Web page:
Elon Musk Says There's a 70 Percent Chance He'll Go to Mars
Elon Musk reckons it’s more likely than not that he’ll go to Mars, but whether he’ll come back is another question. The 47-year-old SpaceX CEO said in an interview aired Sunday night that there’s a 70 percent chance that he will move there, but that the probability of dying in the “harsh environment” is “much higher than Earth.”
“The ad for going to Mars would be like Shackleton’s ad for going to the Antarctic,” Musk said, referring to an ad supposedly placed in 1912 by Sir Ernest Shackleton in London-based The Times that read “Men wanted for Hazardous Journey. Small wages, bitter cold, long months of complete darkness, constant danger, safe return doubtful. Honor and recognition in case of success.” The ad probably never existed, but Musk explained how the Mars mission would echo the sentiments: “There’s a good chance of death, going in a little can through deep space.”
Musk also hit back at suggestions that his plan was a means for rich people to escape Earth, explaining that once you make the treacherous journey across space, “you might land successfully,” and “once you land successfully, you’ll be working nonstop to build the base.” Musk made similar comments at the South by Southwest Festival in Austin, Texas in March this year, where he started that Mars and the moon “are often thought of as some escape hatch for rich people, but it won’t be that at all.”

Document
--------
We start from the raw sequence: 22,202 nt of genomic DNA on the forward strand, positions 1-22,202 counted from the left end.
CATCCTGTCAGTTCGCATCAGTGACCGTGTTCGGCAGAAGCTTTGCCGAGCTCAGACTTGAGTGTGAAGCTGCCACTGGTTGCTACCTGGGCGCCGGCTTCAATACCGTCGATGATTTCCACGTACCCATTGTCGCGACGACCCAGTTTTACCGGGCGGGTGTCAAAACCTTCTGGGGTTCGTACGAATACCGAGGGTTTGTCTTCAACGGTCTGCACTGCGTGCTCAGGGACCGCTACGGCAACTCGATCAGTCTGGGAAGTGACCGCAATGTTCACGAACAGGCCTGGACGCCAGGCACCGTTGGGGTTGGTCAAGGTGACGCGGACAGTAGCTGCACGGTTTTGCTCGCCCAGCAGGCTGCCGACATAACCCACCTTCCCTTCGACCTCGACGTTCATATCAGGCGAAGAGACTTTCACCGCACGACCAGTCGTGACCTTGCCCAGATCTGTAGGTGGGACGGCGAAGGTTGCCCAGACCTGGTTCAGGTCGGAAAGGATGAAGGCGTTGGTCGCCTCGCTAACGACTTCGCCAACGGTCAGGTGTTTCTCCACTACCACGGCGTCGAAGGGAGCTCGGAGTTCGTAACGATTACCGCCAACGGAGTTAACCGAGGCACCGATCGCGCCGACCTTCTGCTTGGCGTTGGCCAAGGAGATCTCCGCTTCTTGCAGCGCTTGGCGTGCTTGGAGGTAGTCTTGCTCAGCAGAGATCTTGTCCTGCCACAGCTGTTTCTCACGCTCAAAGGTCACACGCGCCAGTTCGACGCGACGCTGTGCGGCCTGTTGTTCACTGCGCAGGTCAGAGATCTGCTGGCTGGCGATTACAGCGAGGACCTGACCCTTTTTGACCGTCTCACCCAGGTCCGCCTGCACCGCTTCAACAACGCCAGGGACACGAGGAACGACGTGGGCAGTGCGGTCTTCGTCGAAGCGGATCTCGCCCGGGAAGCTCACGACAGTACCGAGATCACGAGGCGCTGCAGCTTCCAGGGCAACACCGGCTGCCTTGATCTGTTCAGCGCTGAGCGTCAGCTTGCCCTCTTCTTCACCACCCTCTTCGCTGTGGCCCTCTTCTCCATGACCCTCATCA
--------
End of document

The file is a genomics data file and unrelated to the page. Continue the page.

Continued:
SpaceX has built its plan to get to Mars around the Starship, the vessel formerly known as the BFR. The rocket, scheduled to perform hop tests of a few short kilometers next year, is designed with a liquid oxygen and methane propellant system, so visitors to Mars can create more rocket fuel to lift off and return home. Musk claimed last year that a manned mission to Mars could come as soon as 2024, with the first base on Mars sometime around 2028. From there, SpaceX engineer Paul Wooster claims the goal is to build “multiple cities on Mars.” These would support experiments into the history, geology and climate of Mars.
Astrobiologist Lewis Dartnell previously told Inverse that the first self-sustaining towns with substantial numbers of people will likely come within the next 50 to 100 years. That means, if Musk follows through on his plan, he could be among the pioneers of these settlements.
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